As a teacher and life-long farmer respectively, Lisa and Jeff Bender come from different backgrounds but share the same drive to make the world a better place. Together, they’ve managed a farm in eastern North Carolina that has had its share of cattle, dairy cows, tobacco, produce, and now malt-quality heirloom corn. The Benders have recently joined the Epiphany family to grow corn that will one day make its way through our malthouse and into the beers and spirits that we enjoy. This post is part of the “Know Your Farmer” series, which profiles farmers who collaborate with Epiphany in their own words. Check out our other posts to learn more about the people who grow the foundation of fermentation.
Can you tell me about how your farm has evolved over the years to get to where you are now?
JEFF: We started out with a small beef cattle herd, doing some odd farming and so forth. And that just was going nowhere. So we put in a dairy operation. Lisa and I started that from scratch — starting in 1990, started milking in 1991. It was an awful lot of work. We really enjoyed it, because we were really proud of producing a quality product that by and large people appreciate. We worked together for 10 years on that. But the economics of the dairy business in the Southeast are terrible — in fact, when we started, there were 2000 dairies in North Carolina, and when we got out there were just over 300.
So we went back into the tobacco business — I had grown up on a tobacco farm. But the tobacco business, not unlike the dairy business, was on a downward trend in North Carolina and still is. So at the same time, we started to increase our produce production. That started out just growing some sweet corn because when we had dairy cows, we were growing so much of it. And we’ve grown since then. We’re not a big produce producer by any means, but we raise 20 to 40 acres of various crops each year.
LISA: We’ve evolved towards produce because we like knowing that what we produce goes to somebody’s table — something that we know is kind of the centerpiece of family life. And the evolution of the grains is kind of the same way — Jeff’s contributing to an art. The art of making distilled products, the art of making beer. We really are excited by the potential to grow things that then feed people’s passions.
So how did you get connected with Epiphany?
JEFF: We’d sold a little bit of open-pollinated heirloom corn to a distillery last year, and I thought that Sebastian may be interested in something that was for products other than beer. My cousin, Jonathan, also grows some barley for Epiphany. So I called Sebastian up and we had a meeting, and I’m really excited and optimistic about the opportunity to work together. I’m really looking forward to starting to build a relationship with Sebastian as well as with some of his customers.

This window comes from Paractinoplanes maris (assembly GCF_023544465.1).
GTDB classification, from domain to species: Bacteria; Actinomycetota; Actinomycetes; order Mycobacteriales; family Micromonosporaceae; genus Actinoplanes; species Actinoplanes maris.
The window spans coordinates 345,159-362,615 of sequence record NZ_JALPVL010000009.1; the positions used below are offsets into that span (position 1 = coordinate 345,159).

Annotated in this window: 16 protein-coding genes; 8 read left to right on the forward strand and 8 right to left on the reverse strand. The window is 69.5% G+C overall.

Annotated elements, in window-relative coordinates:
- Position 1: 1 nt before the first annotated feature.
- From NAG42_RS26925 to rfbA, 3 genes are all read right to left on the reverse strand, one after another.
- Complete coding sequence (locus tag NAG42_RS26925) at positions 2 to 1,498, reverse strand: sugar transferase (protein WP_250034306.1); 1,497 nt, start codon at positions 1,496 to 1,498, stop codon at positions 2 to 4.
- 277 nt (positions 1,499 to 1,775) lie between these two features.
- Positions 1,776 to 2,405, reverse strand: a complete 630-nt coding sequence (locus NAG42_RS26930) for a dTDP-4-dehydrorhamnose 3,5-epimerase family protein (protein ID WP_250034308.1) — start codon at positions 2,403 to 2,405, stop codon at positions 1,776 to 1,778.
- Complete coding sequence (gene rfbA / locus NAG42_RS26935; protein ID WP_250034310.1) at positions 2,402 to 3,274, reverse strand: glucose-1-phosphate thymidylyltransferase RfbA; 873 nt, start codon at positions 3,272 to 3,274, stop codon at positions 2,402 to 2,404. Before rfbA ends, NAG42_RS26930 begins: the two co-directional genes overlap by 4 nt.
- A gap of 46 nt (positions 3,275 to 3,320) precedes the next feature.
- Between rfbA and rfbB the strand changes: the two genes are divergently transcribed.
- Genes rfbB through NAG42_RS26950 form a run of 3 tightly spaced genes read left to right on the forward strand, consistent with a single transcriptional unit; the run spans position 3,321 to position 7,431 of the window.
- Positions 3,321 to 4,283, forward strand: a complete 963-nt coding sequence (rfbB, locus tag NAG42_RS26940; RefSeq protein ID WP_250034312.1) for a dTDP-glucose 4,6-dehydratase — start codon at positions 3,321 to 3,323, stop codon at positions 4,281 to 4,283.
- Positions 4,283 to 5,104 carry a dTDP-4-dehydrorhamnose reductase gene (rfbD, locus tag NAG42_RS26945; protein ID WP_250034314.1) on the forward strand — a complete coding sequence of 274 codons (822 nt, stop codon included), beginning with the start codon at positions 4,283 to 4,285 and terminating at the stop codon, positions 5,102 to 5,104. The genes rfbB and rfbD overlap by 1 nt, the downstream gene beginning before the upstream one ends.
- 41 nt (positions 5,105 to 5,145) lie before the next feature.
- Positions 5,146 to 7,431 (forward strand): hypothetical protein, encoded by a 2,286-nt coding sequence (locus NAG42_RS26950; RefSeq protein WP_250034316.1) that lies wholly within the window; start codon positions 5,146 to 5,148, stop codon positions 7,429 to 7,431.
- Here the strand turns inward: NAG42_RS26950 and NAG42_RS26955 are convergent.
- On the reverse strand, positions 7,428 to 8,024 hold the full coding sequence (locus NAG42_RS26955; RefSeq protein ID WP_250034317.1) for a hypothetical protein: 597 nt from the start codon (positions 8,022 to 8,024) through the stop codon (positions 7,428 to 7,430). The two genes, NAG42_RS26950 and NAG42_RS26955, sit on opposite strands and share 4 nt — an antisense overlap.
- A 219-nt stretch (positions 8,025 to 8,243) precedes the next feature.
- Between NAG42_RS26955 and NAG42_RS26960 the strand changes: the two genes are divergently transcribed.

Bender Farms is part of an initiative to provide produce for local schools. How did you get involved with that?
LISA: We got involved with that through a local nonprofit, Working Landscapes. They were trying to boost local agriculture by linking customers with local growers and thus boosting our local economy here in Warren County, and they linked us up with schools in the area.
I will say, as a teacher, and especially as a teacher in a school where most of my kids are students of color and most of them are at the poverty line or below, food security is a huge issue. I’m proud that we can contribute to a healthy product that is going to help meet my student’s primary needs — and that we’re part of the supply that ensures that, at least while they’re at school, they can eat healthy, nutritious, locally-produced food.
How did you meet — and get into farming?
JEFF: I’ve been farming for about 30, 40 years. Ever since I was old enough to pick up a hoe and scratch in the backyard, I knew that I wanted to farm. I’ve always been fascinated by growing things, and I enjoy seeing the fruits of my labor. When I graduated from N.C. State, I took a job with an agriculture consulting company for about six months, but ultimately I wanted to get back on the farm, get my hands dirty, do it myself. And so I can’t imagine doing anything else.
LISA: I, on the other hand, grew up in Raleigh. I was a city girl.
The first time Jeff and I met was at a football game — it was a semi-blind date. Two weeks later, we were at a restaurant, and I was asking him questions about farming. I knew nothing — I was completely ignorant. As we talked more and more about farming, he said, “Well, most people don’t know where their food comes from.”
And I have a habit of reacting with a very quick joke — and I responded, “What, like from a grocery store?”
Oh my gosh. The look on his face! It was like I had visibly scared him. I quickly assured him that I was kidding, and the rest is history.
But my transition to the farm life was a bit of a culture shock. It was quite different. But with Jeff and I, I knew I was going into teaching, and I recognized that he had the same passion for making a difference in the world that I did. And his path was through growing things and providing food for people. And we were both willing to work however hard we needed to in our different fields. And since then, I’ve come to realize why he loves it all so much.
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